He has a long accurate kick and the vision to find the right target. Also a strong tackler. Perhaps importantly, I think he has a skill set that lends itself to a few different roles but I think he is the type of player to replace Rich.

Blake Coleman would be next in line but I think I would have Carter ahead of Blake personally because of Carter’s greater versatility and game sense.
 

a mayes ing

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Of the academy boys I have seen this year and last, Carter Michael is the one I would be taking. Excellent read of the play, very good judge of the ball in the air, strong overhead and a clean user of the football. One of those players who can create time and space for himself.

He has a long accurate kick and the vision to find the right target. Also a strong tackler. Perhaps importantly, I think he has a skill set that lends itself to a few different roles but I think he is the type of player to replace Rich.

Blake Coleman would be next in line but I think I would have Carter ahead of Blake personally because of Carter’s greater versatility and game sense.
Supposedly B.Coleman was better than Kidean. Dunno if he has stalled or something
 

lionlionlion

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With the injury to Harris. I am going early to say this is the player the lions should look at. With their picks. Another huge tall is desperately needed to help out Harris. I love what I have seen in terms of the footag.
Quote 15 Zach Reid
Gippsland Power/Vic Country | Key Position Defender/Utility
2/03/2002 | 202cm | 82kg


A versatile tall who could push for top 10 status, Reid returned a consistent output during his bottom-age season as a key member of Gippsland’s spine. He was tried up either end and through the ruck across 15 NAB League outings, but looked most comfortable down back and should find a home there once again in 2020. At 202cm, Reid is filling out nicely and can utilise that added strength to compete better one-on-one against big key forwards. He is a terrific judge of the ball in flight and positions intelligently, not just relying on his height to compete aerially. Reid is also both a sound handler and user of the ball for his size, providing a cool head in rebounding transitions.
 

Dylan12

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With the injury to Harris. I am going early to say this is the player the lions should look at. With their picks. Another huge tall is desperately needed to help out Harris. I love what I have seen in terms of the footag.
Quote 15 Zach Reid
Gippsland Power/Vic Country | Key Position Defender/Utility
2/03/2002 | 202cm | 82kg


A versatile tall who could push for top 10 status, Reid returned a consistent output during his bottom-age season as a key member of Gippsland’s spine. He was tried up either end and through the ruck across 15 NAB League outings, but looked most comfortable down back and should find a home there once again in 2020. At 202cm, Reid is filling out nicely and can utilise that added strength to compete better one-on-one against big key forwards. He is a terrific judge of the ball in flight and positions intelligently, not just relying on his height to compete aerially. Reid is also both a sound handler and user of the ball for his size, providing a cool head in rebounding transitions.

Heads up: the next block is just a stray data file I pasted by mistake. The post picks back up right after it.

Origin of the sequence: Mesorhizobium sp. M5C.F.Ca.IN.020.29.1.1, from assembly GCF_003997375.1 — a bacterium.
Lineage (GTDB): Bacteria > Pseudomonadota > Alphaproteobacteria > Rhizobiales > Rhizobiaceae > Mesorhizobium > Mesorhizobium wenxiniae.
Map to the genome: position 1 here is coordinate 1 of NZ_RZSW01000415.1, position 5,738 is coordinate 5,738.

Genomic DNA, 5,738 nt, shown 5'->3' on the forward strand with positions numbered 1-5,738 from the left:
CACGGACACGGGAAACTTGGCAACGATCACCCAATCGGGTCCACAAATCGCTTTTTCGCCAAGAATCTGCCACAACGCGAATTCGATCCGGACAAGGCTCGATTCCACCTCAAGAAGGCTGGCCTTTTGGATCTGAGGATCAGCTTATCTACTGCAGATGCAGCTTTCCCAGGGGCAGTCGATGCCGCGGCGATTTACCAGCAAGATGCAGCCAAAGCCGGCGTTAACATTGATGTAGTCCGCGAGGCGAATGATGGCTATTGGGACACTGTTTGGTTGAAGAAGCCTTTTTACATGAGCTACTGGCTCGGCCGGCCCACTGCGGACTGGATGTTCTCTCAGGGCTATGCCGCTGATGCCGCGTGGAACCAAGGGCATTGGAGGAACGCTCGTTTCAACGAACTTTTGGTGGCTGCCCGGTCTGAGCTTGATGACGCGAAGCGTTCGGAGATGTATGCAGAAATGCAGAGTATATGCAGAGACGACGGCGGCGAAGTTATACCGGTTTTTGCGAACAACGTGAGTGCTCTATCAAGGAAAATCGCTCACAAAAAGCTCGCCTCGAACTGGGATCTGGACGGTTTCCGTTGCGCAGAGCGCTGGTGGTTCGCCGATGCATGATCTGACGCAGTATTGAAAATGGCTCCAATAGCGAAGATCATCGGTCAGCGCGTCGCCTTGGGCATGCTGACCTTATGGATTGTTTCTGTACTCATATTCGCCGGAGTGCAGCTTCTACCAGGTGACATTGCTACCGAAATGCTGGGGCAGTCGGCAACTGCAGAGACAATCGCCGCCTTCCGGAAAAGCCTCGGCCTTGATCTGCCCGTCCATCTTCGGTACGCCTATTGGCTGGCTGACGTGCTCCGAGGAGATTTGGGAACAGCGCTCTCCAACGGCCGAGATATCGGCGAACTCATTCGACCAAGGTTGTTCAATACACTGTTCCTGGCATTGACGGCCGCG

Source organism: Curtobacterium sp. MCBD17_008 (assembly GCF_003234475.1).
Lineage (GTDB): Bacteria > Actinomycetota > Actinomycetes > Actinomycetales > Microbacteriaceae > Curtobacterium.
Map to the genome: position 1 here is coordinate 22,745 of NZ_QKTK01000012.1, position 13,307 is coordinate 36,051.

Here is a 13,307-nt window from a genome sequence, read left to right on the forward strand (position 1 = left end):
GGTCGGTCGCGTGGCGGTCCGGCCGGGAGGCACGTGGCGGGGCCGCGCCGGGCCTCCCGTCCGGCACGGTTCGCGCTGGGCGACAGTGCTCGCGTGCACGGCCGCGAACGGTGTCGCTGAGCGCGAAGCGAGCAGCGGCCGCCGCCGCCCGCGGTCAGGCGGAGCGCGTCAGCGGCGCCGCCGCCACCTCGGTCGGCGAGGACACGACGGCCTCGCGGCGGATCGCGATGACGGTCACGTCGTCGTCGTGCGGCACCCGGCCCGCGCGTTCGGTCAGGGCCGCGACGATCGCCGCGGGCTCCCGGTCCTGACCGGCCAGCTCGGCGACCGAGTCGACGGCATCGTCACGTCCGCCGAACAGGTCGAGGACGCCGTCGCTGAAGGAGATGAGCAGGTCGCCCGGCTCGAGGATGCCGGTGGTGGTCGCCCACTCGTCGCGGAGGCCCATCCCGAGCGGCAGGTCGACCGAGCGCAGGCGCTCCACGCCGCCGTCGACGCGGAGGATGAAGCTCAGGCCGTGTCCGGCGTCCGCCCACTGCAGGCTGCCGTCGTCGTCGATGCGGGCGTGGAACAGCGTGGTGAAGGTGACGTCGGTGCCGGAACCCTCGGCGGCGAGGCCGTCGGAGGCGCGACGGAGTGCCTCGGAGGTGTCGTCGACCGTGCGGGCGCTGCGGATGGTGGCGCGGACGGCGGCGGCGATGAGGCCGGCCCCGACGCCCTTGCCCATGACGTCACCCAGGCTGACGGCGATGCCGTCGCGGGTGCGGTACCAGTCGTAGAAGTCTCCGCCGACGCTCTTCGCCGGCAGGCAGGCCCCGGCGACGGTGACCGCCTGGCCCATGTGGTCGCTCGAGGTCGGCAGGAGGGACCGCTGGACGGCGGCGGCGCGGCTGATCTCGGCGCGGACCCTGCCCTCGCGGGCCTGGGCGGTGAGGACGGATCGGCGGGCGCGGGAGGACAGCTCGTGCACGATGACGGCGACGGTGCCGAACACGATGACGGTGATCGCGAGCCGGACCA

Not sure he'll help much this year though. ;)
 

briztoon

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With the injury to Harris. I am going early to say this is the player the lions should look at. With their picks. Another huge tall is desperately needed to help out Harris. I love what I have seen in terms of the footag.
Quote 15 Zach Reid
Gippsland Power/Vic Country | Key Position Defender/Utility
2/03/2002 | 202cm | 82kg


A versatile tall who could push for top 10 status, Reid returned a consistent output during his bottom-age season as a key member of Gippsland’s spine. He was tried up either end and through the ruck across 15 NAB League outings, but looked most comfortable down back and should find a home there once again in 2020. At 202cm, Reid is filling out nicely and can utilise that added strength to compete better one-on-one against big key forwards. He is a terrific judge of the ball in flight and positions intelligently, not just relying on his height to compete aerially. Reid is also both a sound handler and user of the ball for his size, providing a cool head in rebounding transitions.
I’d prefer Nikolas Cox, if we were to go a KPD, but he’s probably gone before our picks.